Σάββατο, 20 Φεβρουαρίου 2016
In 1967, Britain unexpectedly announced the end of what, for decades, had been a genuinely global foreign policy. In response to the depreciation of the pound sterling, expensive decolonization campaigns, and the evolving attitudes of the baby boomer generation, Prime Minister Harold Wilson’s Labor government abruptly announced that his government would change course, prioritizing welfare over warfare. That would include withdrawal from all bases “East of Suez.” In response, U.S. Secretary of State Dean Rusk complained that he “could not believe that free aspirin and false teeth were more important than Britain’s role in the world.” But the danger of such a patrician attitude to foreign policy — one that views domestic considerations as illegitimate — is that, over time, foreign policy can become seriously disconnected from the priorities of the electorate.
David Cameron did better than expected at the marathon Brussels summit. But his package of reforms will sway few voters, so he must now make the case for the EU itself.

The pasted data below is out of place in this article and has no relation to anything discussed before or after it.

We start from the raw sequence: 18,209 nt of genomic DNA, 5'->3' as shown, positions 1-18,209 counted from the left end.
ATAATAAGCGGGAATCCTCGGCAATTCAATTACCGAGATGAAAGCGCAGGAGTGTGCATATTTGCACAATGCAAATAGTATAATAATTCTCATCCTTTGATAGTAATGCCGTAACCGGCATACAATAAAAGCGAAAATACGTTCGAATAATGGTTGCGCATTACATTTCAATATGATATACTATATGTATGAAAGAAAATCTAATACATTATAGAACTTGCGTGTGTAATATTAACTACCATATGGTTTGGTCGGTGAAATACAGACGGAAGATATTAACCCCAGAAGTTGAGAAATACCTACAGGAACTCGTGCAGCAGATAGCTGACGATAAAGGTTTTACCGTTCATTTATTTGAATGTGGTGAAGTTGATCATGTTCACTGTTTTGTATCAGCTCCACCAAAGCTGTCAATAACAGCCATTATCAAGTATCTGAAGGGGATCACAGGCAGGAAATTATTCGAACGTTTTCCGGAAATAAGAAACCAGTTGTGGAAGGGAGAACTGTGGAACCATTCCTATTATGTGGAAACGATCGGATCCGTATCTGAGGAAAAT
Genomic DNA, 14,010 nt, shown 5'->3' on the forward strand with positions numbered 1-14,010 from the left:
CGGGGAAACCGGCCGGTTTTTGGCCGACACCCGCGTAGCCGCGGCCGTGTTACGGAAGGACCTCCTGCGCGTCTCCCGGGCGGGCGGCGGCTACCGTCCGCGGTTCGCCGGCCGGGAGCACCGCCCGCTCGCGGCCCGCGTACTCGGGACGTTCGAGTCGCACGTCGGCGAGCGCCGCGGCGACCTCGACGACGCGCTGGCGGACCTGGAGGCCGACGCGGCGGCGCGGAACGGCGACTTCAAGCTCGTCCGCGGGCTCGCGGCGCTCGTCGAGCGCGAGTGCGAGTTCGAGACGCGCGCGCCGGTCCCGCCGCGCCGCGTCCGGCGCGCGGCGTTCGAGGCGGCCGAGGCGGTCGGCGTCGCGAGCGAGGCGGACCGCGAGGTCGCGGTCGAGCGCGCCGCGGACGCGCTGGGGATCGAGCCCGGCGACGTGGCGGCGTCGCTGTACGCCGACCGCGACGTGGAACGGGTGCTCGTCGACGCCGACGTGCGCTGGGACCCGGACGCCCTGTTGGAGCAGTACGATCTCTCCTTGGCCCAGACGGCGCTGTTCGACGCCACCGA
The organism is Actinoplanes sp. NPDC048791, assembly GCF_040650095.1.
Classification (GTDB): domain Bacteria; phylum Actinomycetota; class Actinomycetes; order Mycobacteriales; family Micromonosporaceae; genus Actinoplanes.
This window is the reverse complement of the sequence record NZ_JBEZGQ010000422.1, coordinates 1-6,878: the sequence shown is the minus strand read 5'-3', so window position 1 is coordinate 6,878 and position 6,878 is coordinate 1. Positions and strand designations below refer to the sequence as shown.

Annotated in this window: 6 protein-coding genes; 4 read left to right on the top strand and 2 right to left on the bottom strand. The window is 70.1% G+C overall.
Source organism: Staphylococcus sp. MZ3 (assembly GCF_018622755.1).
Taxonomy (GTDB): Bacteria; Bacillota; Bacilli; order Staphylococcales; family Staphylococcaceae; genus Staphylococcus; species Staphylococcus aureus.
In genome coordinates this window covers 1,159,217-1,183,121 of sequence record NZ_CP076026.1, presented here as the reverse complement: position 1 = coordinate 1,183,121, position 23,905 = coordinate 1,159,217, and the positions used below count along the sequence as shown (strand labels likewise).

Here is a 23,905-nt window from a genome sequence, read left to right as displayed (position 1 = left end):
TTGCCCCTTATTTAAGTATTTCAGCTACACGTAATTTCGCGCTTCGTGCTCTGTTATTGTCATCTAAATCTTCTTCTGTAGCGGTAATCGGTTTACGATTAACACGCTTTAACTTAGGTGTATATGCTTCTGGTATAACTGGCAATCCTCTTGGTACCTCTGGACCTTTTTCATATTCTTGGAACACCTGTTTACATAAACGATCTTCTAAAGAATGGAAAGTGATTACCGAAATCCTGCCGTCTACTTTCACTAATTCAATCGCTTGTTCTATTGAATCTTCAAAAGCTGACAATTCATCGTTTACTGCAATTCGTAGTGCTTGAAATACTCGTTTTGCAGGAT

Once David Cameron had won the May 2015 general election, and announced an EU referendum before the end of 2017, he was always going to find it hard to fulfil his pledge to achieve significant reforms to the Union. The final phase of the British renegotiation proved particularly tortuous. But on the night of February 19th a deal emerged and there will now be a referendum on EU membership on June 23rd. Why did Cameron struggle to win major reforms? What are the most significant changes that he has achieved? And how should he try to win the referendum campaign?